Did Congress Just Quietly Legalize Hemp and CBD Nationwide?

Jamie Hadfield

Mostly, yes. As a cannabis and hemp lawyer who keeps track of CBD law and its rapid evolution, here’s my argument.

As many of you know, the enormous 2014 US Farm Bill (“the Farm Bill”) contains a small section, tucked deep inside, called “Legitimacy of Industrial Hemp Research.” In this section, Congress legalized hemp in an important, but small way. It did so by carving out an exception to the controlled substances act’s definition of “cannabis” for what it terms “industrial hemp.” Industrial hemp is defined as “the plant Cannabis sativa L. and any part of such plant, whether growing or not, with a [THC] concentration of not more than 0.3 percent on a dry weight basis.”

According to the Farm Bill, a State’s Department of Agriculture may grow or cultivate industrial hemp if it is grown or cultivated “for purposes of research conducted under an agricultural pilot program or other agricultural or academic research” and if the growing or cultivating of industrial hemp is “allowed under the laws of the State in which such institution of higher education or State department of agriculture is located and such research occurs.” As of this writing, at least 23 states have taken the plunge and enacted laws relating to industrial hemp. This is a big boon for the hemp industry- from fiber production for commercial use to CBD oil for medical purposes.

There are some big problems with the way Congress legalized hemp: the Farm Bill is silent on how to obtain or transport hemp seeds; the Farm Bill doesn’t specify what constitutes “research”; the Farm Bill is silent on the legality of hemp’s constituent compounds such as CBD; and the stiflingly low THC limits dampen legitimate research. But the most important problem with the Farm Bill, at least for the commercial sector, is that it doesn’t contain a provision allowing hemp or its products, such as extracted CBD, to be transported from one state to another. This means that US grown hemp must, at least according to the Farm Bill, remain inside the borders of the state in which it was grown.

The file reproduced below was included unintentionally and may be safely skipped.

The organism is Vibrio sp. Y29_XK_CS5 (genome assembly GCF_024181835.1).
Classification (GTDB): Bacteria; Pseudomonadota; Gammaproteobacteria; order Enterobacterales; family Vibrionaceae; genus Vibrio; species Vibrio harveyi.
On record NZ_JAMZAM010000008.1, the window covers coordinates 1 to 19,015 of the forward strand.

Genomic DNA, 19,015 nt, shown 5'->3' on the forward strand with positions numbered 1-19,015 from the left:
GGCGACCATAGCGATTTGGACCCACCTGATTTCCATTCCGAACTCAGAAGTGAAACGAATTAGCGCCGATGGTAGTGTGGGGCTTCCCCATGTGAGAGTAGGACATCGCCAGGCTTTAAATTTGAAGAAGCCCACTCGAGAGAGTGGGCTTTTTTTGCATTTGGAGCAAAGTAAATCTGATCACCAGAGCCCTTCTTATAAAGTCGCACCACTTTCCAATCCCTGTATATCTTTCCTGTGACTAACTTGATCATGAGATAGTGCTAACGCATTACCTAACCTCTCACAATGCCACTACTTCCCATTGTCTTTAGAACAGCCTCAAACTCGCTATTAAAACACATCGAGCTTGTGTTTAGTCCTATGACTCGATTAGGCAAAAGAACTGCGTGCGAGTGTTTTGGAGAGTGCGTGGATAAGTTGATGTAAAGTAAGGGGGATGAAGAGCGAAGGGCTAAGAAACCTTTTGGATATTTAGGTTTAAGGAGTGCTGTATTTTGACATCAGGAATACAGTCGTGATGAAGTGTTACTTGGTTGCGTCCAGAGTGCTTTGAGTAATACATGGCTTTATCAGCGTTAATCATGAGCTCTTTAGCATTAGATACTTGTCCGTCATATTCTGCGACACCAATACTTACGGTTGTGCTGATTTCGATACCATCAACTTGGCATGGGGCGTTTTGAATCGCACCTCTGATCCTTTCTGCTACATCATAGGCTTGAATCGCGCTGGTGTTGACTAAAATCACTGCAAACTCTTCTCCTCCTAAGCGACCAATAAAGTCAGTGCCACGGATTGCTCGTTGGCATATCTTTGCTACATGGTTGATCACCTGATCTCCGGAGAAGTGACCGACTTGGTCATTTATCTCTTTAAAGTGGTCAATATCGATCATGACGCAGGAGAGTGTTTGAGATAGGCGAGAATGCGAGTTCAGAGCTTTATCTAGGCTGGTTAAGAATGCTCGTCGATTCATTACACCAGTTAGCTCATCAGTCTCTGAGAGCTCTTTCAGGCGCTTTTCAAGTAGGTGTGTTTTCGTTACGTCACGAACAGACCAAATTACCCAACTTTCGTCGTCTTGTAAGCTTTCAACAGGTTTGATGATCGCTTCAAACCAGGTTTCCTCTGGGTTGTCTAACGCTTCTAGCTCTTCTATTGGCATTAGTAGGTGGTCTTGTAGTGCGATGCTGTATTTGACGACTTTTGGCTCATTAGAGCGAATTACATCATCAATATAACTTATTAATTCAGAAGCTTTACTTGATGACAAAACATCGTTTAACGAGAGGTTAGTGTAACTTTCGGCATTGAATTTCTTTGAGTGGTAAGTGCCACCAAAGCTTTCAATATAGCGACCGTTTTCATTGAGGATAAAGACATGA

That crucial limitation has now been lifted by a quiet little passage tucked deep inside an otherwise boring funding bill.

The Omnibus Appropriations Act of 2016 (P.L. 114-113) (“the Funding Act”), passed on December 18, 2015, contains a provision at section 763 that reads:

“None of the funds made available by this act or any other act may be used… to prohibit the transportation, processing, sale or use of industrial hemp that is grown or cultivated in accordance with section 7606 of the Agricultural Act of 2014, within or outside the State in which the industrial hemp is grown or cultivated.” (emphasis mine)

Given Judge Breyer’s opinion in USA v. Marin Alliance for Medical Marijuana, 3:98cv86 (NDCA), which found that the Justice Department unlawfully used funds prohibited from use under a similar omnibus appropriations bill regarding cannabis in its actions against a state-compliant cannabis business, this provision in the Funding Act is a huge victory for the hemp industry. My interpretation is that it allows industrial hemp and its component parts, such as CBD, to be processed, transported to, and sold in all 50 state, including states that haven’t enacted industrial hemp laws pursuant to the Farm Bill. (Of course, states that have made hemp and/or CBD illegal within their borders may prosecute under state law.)

This is a huge victory for the US hemp and CBD industry. We still have other problems and hurdles to face. Importantly, the FDA has recently sent out letters to several CBD companies. Stay tuned for an upcoming post on how FDA regulations impact the sale of CBD and hemp oil. In the meantime, please feel free to contact Rod Night if you have any questions about hemp or CBD law.

3-3-2016